Prior to the commencement of this action, the defendant Houghton, as he claims, cancelled the agreement by service of notice on Withers for non-payment of purchase money and non-performance of covenants. According to the evidence, there seems to have been default on the part of Withers in carrying out the terms of the agreement. The plaintiff claims that he, as holder of a registered judgment, was entitled to notice of this cancellation. The agreement, however, provides that the declaration making the contract null and void may be made by notice to the purchaser. This is not a notice calling upon him to do anything, but a declaration that the agreement has been forfeited or declared null and void. As the judgment creditor cannot be regarded as an assignee of the agree ment he is not entitled to notice, and, in any event, notice to Withers seems to be all that is required under the provisions of the cancellation.




It was also contended by the plaintiff that the provisions for terminating the agreement upon default were of the nature of a forfeiture, the same penalty being meted out for a trifling default as for a serious one. Re Dagenham Dock Co., L.R. 8 Ch. 1022, and Hudson's Bay Co. v. MacDonald, 4 M.R. 480, were relied on in support of this proposition. It was claimed that a Court of equity would relieve against such a forfeiture. If the default on Withers' part included, as Houghton states, failure to fulfill the conditions as to cropping and failure to do the breaking of the land as agreed, it might be questionable whether the Court would, on the evidence offered in this case, relieve and, if it decided to do so, upon what terms it would grant the relief. But the plaintiff is not an assignee of the agreement or entitled to perform it. He cannot, therefore, claim relief against the alleged forfeiture. The only person who can claim such a remedy is Withers, and he appears to have concurred in or accepted the cancellation of the agreement.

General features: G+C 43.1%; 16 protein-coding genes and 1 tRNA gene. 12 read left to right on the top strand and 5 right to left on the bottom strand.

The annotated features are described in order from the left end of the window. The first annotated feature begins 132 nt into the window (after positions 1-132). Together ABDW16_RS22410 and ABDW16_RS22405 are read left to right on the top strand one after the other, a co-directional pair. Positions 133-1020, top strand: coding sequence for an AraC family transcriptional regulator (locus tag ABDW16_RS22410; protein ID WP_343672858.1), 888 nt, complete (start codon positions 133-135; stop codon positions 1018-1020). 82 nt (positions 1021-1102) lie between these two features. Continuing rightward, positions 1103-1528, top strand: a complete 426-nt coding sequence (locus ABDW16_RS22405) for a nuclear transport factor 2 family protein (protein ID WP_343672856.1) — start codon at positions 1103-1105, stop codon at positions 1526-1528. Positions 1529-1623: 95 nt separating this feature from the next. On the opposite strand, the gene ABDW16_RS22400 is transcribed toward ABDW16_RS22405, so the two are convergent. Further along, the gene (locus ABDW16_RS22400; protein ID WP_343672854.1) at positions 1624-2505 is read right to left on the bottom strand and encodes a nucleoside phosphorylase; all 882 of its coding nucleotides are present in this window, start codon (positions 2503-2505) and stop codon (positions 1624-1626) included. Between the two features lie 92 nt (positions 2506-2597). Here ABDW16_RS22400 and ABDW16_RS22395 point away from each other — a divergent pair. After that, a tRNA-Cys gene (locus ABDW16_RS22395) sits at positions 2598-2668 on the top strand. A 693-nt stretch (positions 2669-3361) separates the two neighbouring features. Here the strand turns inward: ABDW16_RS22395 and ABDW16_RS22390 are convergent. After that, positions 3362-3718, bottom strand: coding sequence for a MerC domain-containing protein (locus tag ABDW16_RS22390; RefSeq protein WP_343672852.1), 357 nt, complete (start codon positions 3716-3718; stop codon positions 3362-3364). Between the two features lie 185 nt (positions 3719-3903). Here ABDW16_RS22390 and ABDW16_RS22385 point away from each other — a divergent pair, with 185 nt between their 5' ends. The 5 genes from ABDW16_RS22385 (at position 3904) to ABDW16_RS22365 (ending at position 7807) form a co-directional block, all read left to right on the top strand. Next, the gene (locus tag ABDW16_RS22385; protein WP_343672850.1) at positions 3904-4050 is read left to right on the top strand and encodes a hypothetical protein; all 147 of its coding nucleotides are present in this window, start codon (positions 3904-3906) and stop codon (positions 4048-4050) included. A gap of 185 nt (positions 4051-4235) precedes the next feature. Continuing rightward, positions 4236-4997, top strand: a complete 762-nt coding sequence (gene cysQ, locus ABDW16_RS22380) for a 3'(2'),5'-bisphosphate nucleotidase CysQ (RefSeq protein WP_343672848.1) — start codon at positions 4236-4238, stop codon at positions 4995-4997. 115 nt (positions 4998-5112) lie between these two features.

The County Court judgment was in existence and the certificate registered against Withers before and at the time the agreement was entered into. There can be no contention that it charged when registered an existing interest in him. It is sought to charge with the judgment his after acquired interest and this at the expense of Houghton, who had innocently entered into an agreement to sell land, on deferred payments and on crop conditions, to a man then actually burdened with a judgment. In this aspect of the case, the merits can scarcely be said to be with the plaintiff.